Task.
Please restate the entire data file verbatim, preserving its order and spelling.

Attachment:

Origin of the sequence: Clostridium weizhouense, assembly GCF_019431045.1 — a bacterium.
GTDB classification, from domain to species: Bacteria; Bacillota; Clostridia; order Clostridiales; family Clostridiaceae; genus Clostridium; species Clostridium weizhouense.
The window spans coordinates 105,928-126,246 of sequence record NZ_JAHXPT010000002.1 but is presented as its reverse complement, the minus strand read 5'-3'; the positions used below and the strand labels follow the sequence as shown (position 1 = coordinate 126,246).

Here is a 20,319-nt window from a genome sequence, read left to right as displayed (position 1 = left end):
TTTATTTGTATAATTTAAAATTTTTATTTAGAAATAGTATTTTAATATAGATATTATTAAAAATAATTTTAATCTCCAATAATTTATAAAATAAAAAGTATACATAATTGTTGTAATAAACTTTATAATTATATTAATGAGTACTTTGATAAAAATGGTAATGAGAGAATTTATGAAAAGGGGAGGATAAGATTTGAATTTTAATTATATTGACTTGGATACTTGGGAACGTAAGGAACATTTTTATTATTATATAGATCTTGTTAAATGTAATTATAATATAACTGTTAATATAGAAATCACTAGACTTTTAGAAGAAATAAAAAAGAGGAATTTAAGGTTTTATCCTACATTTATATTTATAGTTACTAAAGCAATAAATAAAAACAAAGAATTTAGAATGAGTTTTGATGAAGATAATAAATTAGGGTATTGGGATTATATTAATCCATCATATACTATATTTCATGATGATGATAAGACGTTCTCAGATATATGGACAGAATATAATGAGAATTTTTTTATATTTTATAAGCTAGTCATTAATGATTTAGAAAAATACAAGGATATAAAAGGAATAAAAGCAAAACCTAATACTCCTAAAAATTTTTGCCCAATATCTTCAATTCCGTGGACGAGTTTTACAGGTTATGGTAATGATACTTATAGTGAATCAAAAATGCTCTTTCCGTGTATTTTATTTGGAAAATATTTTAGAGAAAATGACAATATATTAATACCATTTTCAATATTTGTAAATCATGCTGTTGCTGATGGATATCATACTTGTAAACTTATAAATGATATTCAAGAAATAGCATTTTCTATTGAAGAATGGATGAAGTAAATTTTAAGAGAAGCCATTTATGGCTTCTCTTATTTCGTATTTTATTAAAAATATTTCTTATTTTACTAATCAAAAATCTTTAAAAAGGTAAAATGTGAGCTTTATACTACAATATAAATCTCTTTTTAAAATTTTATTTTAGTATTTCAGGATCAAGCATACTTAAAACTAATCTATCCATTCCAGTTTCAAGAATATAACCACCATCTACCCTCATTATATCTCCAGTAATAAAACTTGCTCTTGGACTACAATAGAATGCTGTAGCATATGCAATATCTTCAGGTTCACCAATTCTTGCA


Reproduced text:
Origin of the sequence: Clostridium weizhouense, assembly GCF_019431045.1 — a bacterium.
GTDB classification, from domain to species: Bacteria; Bacillota; Clostridia; order Clostridiales; family Clostridiaceae; genus Clostridium; species Clostridium weizhouense.
The window spans coordinates 105,928-126,246 of sequence record NZ_JAHXPT010000002.1 but is presented as its reverse complement, the minus strand read 5'-3'; the positions used below and the strand labels follow the sequence as shown (position 1 = coordinate 126,246).

Here is a 20,319-nt window from a genome sequence, read left to right as displayed (position 1 = left end):
TTTATTTGTATAATTTAAAATTTTTATTTAGAAATAGTATTTTAATATAGATATTATTAAAAATAATTTTAATCTCCAATAATTTATAAAATAAAAAGTATACATAATTGTTGTAATAAACTTTATAATTATATTAATGAGTACTTTGATAAAAATGGTAATGAGAGAATTTATGAAAAGGGGAGGATAAGATTTGAATTTTAATTATATTGACTTGGATACTTGGGAACGTAAGGAACATTTTTATTATTATATAGATCTTGTTAAATGTAATTATAATATAACTGTTAATATAGAAATCACTAGACTTTTAGAAGAAATAAAAAAGAGGAATTTAAGGTTTTATCCTACATTTATATTTATAGTTACTAAAGCAATAAATAAAAACAAAGAATTTAGAATGAGTTTTGATGAAGATAATAAATTAGGGTATTGGGATTATATTAATCCATCATATACTATATTTCATGATGATGATAAGACGTTCTCAGATATATGGACAGAATATAATGAGAATTTTTTTATATTTTATAAGCTAGTCATTAATGATTTAGAAAAATACAAGGATATAAAAGGAATAAAAGCAAAACCTAATACTCCTAAAAATTTTTGCCCAATATCTTCAATTCCGTGGACGAGTTTTACAGGTTATGGTAATGATACTTATAGTGAATCAAAAATGCTCTTTCCGTGTATTTTATTTGGAAAATATTTTAGAGAAAATGACAATATATTAATACCATTTTCAATATTTGTAAATCATGCTGTTGCTGATGGATATCATACTTGTAAACTTATAAATGATATTCAAGAAATAGCATTTTCTATTGAAGAATGGATGAAGTAAATTTTAAGAGAAGCCATTTATGGCTTCTCTTATTTCGTATTTTATTAAAAATATTTCTTATTTTACTAATCAAAAATCTTTAAAAAGGTAAAATGTGAGCTTTATACTACAATATAAATCTCTTTTTAAAATTTTATTTTAGTATTTCAGGATCAAGCATACTTAAAACTAATCTATCCATTCCAGTTTCAAGAATATAACCACCATCTACCCTCATTATATCTCCAGTAATAAAACTTGCTCTTGGACTACAATAGAATGCTGTAGCATATGCAATATCTTCAGGTTCACCAATTCTTGCA